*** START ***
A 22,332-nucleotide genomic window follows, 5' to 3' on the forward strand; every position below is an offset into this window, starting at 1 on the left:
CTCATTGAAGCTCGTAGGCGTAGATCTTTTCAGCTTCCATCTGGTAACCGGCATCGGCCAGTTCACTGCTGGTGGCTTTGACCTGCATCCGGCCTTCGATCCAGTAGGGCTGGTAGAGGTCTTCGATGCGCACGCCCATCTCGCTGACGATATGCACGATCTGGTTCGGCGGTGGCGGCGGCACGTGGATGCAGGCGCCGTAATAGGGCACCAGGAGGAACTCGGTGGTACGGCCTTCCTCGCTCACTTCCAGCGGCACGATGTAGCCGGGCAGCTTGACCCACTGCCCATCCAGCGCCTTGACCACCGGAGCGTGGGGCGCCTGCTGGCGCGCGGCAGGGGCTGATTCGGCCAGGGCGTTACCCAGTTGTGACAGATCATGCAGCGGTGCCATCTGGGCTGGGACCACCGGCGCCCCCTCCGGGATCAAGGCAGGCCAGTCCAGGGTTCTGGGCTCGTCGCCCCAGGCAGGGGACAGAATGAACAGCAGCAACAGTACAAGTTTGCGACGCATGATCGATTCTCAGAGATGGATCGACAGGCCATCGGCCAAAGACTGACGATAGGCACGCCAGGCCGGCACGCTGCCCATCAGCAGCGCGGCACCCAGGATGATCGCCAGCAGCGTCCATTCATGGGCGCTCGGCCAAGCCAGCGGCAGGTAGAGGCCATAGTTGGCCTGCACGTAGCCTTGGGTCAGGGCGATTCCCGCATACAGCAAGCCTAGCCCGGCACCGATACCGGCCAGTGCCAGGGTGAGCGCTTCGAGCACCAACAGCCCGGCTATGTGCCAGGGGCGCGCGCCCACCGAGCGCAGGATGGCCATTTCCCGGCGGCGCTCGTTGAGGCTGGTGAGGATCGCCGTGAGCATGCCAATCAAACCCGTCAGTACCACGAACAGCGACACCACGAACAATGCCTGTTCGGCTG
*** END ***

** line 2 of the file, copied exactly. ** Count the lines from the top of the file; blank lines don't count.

CTCATTGAAGCTCGTAGGCGTAGATCTTTTCAGCTTCCATCTGGTAACCGGCATCGGCCAGTTCACTGCTGGTGGCTTTGACCTGCATCCGGCCTTCGATCCAGTAGGGCTGGTAGAGGTCTTCGATGCGCACGCCCATCTCGCTGACGATATGCACGATCTGGTTCGGCGGTGGCGGCGGCACGTGGATGCAGGCGCCGTAATAGGGCACCAGGAGGAACTCGGTGGTACGGCCTTCCTCGCTCACTTCCAGCGGCACGATGTAGCCGGGCAGCTTGACCCACTGCCCATCCAGCGCCTTGACCACCGGAGCGTGGGGCGCCTGCTGGCGCGCGGCAGGGGCTGATTCGGCCAGGGCGTTACCCAGTTGTGACAGATCATGCAGCGGTGCCATCTGGGCTGGGACCACCGGCGCCCCCTCCGGGATCAAGGCAGGCCAGTCCAGGGTTCTGGGCTCGTCGCCCCAGGCAGGGGACAGAATGAACAGCAGCAACAGTACAAGTTTGCGACGCATGATCGATTCTCAGAGATGGATCGACAGGCCATCGGCCAAAGACTGACGATAGGCACGCCAGGCCGGCACGCTGCCCATCAGCAGCGCGGCACCCAGGATGATCGCCAGCAGCGTCCATTCATGGGCGCTCGGCCAAGCCAGCGGCAGGTAGAGGCCATAGTTGGCCTGCACGTAGCCTTGGGTCAGGGCGATTCCCGCATACAGCAAGCCTAGCCCGGCACCGATACCGGCCAGTGCCAGGGTGAGCGCTTCGAGCACCAACAGCCCGGCTATGTGCCAGGGGCGCGCGCCCACCGAGCGCAGGATGGCCATTTCCCGGCGGCGCTCGTTGAGGCTGGTGAGGATCGCCGTGAGCATGCCAATCAAACCCGTCAGTACCACGAACAGCGACACCACGAACAATGCCTGTTCGGCTG